Nuclear expert Rod Adams (who writes the Atomic Insights blog) put Miller's qualifications in perspective:

"After reporting to his submarine, Miller again went through the qualification process and became an Engineering Officer of the Watch on a new plant. For his non watchstanding duty, however, he was assigned as the ship's Supply Officer, NOT as an engineering division officer. 

Within 9 months after his arrival, his submarine was put into drydock for a conversion to special operations. It remained there with the reactor shut down until after he had resigned and left the Navy.

When Miller left the Navy in 1972, he was extremely "light" and wet behind the ears. His nuclear knowledge has not improved in the past 41 years."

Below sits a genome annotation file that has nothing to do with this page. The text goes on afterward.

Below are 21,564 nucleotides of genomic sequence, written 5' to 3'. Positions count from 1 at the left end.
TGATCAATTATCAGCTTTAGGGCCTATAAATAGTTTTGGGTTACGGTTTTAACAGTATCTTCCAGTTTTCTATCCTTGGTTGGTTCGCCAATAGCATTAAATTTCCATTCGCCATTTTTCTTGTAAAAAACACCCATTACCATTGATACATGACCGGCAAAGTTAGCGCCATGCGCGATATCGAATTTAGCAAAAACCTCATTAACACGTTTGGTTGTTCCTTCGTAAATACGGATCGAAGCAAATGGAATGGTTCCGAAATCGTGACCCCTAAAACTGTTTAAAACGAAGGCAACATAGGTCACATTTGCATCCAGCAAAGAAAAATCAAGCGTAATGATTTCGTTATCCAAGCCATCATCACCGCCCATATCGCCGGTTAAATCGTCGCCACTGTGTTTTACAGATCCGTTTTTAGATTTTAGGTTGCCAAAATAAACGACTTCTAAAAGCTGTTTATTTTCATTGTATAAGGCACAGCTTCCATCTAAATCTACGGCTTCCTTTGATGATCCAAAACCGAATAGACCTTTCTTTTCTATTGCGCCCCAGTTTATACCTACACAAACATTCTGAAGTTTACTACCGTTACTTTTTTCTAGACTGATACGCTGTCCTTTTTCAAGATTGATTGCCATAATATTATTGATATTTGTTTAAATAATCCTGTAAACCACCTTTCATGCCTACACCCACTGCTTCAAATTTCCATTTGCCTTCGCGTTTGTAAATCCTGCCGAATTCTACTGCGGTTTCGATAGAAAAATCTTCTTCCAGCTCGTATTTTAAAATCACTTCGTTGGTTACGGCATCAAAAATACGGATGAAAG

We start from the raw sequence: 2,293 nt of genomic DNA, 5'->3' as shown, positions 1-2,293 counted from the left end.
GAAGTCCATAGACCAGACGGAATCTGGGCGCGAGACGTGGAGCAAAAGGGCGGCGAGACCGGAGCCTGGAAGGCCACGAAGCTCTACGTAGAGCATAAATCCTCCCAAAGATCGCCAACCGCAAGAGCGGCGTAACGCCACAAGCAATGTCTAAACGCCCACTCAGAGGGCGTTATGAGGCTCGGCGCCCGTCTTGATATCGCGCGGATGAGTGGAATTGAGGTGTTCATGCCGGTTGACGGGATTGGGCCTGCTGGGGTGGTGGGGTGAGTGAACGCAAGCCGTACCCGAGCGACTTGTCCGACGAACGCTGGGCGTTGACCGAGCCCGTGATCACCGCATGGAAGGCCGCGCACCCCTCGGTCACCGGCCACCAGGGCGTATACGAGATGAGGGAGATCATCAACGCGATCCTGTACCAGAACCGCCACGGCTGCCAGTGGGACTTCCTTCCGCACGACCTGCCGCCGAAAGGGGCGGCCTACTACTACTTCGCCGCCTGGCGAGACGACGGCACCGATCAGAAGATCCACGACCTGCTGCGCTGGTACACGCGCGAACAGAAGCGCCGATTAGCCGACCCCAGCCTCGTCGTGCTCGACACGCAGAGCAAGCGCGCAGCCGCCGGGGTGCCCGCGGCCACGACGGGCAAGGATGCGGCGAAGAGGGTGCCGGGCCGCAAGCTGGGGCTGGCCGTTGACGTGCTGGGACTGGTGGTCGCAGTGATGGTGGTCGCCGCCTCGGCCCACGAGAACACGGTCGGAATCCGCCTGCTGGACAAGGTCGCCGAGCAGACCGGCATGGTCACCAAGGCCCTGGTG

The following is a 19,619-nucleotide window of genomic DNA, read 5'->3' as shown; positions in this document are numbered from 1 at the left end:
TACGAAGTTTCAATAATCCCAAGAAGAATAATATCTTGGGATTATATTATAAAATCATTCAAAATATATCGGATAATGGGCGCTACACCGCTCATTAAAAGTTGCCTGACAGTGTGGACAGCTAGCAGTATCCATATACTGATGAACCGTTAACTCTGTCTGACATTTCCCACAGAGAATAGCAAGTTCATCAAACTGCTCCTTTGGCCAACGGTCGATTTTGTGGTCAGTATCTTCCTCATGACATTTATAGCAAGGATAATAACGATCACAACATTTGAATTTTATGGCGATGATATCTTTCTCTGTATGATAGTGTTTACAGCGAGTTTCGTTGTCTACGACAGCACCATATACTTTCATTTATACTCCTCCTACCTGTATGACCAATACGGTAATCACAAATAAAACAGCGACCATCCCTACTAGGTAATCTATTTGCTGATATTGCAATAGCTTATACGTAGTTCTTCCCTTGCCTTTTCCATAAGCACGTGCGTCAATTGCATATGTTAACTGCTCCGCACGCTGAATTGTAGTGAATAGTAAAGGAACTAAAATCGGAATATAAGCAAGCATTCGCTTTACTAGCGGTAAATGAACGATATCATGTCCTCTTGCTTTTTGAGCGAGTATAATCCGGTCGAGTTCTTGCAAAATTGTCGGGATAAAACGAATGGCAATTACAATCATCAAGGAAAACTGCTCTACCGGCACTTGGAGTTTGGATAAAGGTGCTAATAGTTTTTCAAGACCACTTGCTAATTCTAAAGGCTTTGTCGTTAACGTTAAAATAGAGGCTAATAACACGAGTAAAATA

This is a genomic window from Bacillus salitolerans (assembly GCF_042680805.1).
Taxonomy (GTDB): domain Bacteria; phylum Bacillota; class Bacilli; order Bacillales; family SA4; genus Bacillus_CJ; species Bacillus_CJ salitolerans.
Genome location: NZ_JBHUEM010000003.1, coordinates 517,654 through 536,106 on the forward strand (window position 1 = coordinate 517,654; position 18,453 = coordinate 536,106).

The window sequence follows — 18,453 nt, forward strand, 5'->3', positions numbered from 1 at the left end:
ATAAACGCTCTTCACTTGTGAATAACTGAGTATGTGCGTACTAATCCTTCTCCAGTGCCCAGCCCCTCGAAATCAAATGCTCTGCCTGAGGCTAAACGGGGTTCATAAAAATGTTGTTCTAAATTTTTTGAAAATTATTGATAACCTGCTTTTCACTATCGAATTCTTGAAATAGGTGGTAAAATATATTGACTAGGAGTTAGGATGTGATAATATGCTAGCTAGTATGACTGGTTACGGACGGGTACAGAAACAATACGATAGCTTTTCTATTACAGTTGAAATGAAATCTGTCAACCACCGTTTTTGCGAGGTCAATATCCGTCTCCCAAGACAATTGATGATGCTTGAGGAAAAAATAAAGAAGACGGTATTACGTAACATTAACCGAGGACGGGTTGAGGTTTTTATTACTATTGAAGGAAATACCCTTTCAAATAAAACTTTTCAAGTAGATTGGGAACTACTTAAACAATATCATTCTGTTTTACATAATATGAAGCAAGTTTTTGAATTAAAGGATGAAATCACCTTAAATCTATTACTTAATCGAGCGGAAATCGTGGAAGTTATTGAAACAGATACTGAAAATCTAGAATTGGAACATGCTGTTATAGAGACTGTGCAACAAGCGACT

Adams of course felt it necessary to address Miller's qualifications only because Miller was so fond of reiterating them. Miller's replies to this and other comments were a mix of technical facts and personal remarks. Most of the personal remarks consisted of re-asserting that since he had served as an officer on a nuclear submarine in 1972, he knew more about nuclear power than almost every other commenter. As of this moment, this torrent of commenting shows no sign of abating.

Now let's come back to my post. After I wrote it Miller wrote an extremely long comment countering my points. The comment was filled with personal remarks and a diatribe against Sci Am's editors; Miller could not believe they had let these "falsehoods" through (at this point he was not aware of the difference between Sci Am Blogs and Sci Am magazine). Perhaps the most notable part of the comment was a demand that Sci Am "retract" the article and "issue an apology".